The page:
Kim Ki-young is one of the most eccentric figures in Korean cinema. In a career lasting nearly four decades, he created gloriously grotesque, floridly melodramatic films that have drawn comparisons to the work of Alfred Hitchcock and Nicholas Ray. Many of Kim's films were financed by his wife's dentistry practice, allowing him to give full flower to his idiosyncratic ideas. He found his way to film directing by a very circuitous route. Born in Seoul during the period of Japanese occupation, Kim spent his early years in Pyongyang (now part of North Korea). His creativity was encouraged from a young age by his two sisters, both of whom studied art and dance. At Pyongyang National High School, he excelled at writing, painting, and playing violin and piano, but his ambition at the time leaned toward medicine. After graduating in 1940, Kim applied to medical school, but was rejected. He moved to Japan, making his living as a cook while studying to retake his medical school exams. It was in Japan that he was bitten by the film bug. He began attending plays and movies at a theater in Kyoto where film classics were regularly shown. Along with numerous Japanese films, he saw many films from the West, including Josef von Sternberg's Morocco and Fritz Lang's M, which would have a profound effect on his later style.
Returning to Korea in 1941, Kim began an intense study of drama, developing a taste for the Greek classics, along with the plays of Henryk Ibsen and Eugene O'Neill. He fled to Japan briefly in 1945 to avoid the military draft, then returned in 1946 and formed a theater company called "The Little Orchid." He also enrolled in Seoul Medical School to study dentistry, all the while continuing to stage plays such as Ibsen's Ghosts and Shakespeare's The Merchant of Venice. Kim graduated in 1950. When the Korean War broke out, he accepted a job making newsreel documentaries for the United States Information Service (USIS). The money from this job allowed him to marry Kim Yu-bong, a fellow dental school graduate. Drawing on the experience he gained from making such documentaries as Diary of the Navy and I Am a Truck (and with equipment borrowed from USIS), he directed his first feature, The Box of Death (1955), which was also the first feature made in Korea using synchronous sound.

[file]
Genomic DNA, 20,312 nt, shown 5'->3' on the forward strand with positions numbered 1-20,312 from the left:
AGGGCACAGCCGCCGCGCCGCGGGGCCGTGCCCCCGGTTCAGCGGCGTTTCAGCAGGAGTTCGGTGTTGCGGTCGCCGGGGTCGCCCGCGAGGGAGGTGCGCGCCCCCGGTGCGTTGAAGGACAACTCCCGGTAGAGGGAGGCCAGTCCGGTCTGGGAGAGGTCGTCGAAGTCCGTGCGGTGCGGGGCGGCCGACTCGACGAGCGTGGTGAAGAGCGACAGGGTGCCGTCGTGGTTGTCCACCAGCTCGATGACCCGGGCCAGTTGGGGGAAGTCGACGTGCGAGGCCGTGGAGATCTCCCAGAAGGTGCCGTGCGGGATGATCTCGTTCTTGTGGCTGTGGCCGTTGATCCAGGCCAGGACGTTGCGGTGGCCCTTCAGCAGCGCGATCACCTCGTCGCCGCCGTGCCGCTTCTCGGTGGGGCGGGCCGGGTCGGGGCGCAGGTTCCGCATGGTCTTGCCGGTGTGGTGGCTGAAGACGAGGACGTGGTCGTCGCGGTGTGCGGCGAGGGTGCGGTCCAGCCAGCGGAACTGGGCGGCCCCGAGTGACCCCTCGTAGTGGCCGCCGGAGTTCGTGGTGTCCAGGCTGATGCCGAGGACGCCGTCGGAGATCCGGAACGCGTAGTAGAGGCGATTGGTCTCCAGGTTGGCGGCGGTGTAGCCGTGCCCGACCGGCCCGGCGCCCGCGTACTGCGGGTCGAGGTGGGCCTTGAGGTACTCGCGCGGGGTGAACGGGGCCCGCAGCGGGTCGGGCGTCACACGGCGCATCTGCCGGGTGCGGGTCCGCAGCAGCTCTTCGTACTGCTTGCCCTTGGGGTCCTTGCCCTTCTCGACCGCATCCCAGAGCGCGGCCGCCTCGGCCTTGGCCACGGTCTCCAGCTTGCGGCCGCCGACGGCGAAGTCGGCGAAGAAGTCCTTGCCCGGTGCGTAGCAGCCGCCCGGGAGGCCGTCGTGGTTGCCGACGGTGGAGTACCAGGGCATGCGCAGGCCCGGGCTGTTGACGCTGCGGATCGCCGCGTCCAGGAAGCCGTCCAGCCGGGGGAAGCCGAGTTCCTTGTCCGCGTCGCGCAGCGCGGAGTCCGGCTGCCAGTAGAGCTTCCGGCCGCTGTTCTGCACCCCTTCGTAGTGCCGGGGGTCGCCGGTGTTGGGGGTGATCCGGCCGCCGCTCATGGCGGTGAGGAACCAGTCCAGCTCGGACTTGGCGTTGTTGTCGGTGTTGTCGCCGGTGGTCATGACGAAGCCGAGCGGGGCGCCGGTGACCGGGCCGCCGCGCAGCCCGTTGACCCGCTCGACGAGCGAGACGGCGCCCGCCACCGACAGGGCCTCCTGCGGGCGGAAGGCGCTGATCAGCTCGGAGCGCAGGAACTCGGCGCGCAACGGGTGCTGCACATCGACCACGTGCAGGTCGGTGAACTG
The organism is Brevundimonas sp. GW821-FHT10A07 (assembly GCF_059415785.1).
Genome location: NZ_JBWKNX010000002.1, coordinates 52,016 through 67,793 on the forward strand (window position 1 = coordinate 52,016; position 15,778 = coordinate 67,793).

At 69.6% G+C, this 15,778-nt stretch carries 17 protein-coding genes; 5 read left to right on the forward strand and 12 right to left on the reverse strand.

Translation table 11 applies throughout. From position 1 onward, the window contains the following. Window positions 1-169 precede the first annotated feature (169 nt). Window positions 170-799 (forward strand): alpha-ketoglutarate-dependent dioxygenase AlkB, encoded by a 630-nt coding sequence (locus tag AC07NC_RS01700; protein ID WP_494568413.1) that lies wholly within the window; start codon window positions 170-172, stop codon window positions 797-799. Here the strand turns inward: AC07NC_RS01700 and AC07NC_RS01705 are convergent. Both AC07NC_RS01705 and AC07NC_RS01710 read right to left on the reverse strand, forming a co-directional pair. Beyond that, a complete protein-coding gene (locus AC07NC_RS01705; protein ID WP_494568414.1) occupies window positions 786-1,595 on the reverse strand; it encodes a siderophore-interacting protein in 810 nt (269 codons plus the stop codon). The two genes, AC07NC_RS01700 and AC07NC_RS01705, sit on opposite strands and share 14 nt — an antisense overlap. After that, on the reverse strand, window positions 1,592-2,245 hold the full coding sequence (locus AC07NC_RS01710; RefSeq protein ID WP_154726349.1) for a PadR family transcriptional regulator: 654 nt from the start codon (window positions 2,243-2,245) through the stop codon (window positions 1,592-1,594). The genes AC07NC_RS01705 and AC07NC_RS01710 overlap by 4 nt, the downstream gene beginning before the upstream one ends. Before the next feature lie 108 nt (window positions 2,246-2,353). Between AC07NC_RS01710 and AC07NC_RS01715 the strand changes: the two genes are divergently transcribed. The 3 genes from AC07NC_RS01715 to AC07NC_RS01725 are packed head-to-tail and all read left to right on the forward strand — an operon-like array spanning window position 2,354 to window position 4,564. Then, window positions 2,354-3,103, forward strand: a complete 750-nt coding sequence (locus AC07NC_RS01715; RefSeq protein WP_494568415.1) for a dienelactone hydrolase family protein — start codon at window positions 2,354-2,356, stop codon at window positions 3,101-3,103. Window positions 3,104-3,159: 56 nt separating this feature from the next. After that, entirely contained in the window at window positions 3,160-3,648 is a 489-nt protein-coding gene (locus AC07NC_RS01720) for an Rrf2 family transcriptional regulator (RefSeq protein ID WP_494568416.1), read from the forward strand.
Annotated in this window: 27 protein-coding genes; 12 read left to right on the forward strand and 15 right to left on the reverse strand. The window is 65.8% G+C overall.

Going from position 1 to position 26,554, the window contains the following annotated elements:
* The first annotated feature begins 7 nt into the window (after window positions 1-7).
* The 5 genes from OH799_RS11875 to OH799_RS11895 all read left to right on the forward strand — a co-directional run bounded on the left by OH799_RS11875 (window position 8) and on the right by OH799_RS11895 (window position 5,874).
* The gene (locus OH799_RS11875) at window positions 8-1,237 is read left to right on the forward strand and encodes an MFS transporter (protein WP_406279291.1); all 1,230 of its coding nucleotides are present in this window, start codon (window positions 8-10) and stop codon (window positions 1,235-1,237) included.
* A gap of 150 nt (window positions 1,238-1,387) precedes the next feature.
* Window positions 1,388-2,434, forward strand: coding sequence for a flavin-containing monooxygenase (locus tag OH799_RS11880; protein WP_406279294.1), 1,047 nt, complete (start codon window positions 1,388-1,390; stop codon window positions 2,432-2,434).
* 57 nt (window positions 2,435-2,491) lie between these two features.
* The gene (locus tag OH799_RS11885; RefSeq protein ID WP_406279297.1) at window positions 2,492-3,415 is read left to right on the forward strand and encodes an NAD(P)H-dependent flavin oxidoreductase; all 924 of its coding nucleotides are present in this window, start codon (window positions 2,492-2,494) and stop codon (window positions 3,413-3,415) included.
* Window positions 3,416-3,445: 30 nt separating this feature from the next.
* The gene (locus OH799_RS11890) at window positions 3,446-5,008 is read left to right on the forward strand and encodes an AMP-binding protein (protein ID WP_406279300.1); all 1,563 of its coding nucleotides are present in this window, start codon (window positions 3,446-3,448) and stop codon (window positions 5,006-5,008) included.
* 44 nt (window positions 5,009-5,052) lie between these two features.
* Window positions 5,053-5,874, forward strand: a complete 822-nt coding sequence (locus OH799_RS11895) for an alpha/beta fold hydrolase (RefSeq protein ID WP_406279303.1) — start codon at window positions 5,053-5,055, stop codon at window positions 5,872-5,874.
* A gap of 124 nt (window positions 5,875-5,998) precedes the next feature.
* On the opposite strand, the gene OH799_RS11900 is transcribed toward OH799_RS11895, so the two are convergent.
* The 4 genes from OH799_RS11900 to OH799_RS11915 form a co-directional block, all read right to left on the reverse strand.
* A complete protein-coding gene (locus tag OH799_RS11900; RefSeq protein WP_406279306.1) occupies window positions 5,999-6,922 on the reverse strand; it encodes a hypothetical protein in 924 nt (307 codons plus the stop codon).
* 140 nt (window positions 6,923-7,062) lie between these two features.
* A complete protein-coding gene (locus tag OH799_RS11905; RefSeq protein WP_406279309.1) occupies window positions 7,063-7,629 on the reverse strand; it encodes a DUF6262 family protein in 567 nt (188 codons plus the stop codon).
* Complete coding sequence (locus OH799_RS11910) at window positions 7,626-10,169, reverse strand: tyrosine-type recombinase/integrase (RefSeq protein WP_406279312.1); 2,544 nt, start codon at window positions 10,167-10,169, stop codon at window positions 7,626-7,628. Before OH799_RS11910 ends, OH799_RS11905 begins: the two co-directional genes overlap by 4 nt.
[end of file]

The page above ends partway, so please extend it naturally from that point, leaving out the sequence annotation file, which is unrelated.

Kim formed his own production company in 1956 and began cranking out the melodramas that were then the staple of Korean popular cinema, but it wasn't until 1960 that he made his first real splash with The Housemaid. A tale of murderous sexual obsession set in a nightmarish house right out of an Edgar Allan Poe story, it provided a stylistic and thematic template for many of his later films, and is widely regarded as one of the greatest Korean films ever made. Treading a fine line between modernist innovation and B-movie horror, subsequent films like The Insect Woman (1972), Woman of Fire (1971, remade in 1982), Promise of the Flesh (1975), and Carnivore (1984), all boast over-the-top gore and psychosexual nastiness.
Kim made over 30 films in all, ranging from the low-budget horror quickie Killer Butterfly, which features the 2,000-year-old skeleton of a Mongolian virgin, to the somewhat more staid Iodo, about a woman's journey to a magical island. By the 1990s, Kim's films had fallen into obscurity, unknown but to a hardcore group of tape-trading cult-film buffs. He was rediscovered in the late '90s thanks to a retrospective organized by the Pusan International Film Festival that subsequently traveled to Europe and the United States. Kim was only able to enjoy his newfound success briefly; he tragically died with his wife in a house fire in 1998. It is perhaps fitting that Kim always claimed to love the house specifically because he believed it was haunted.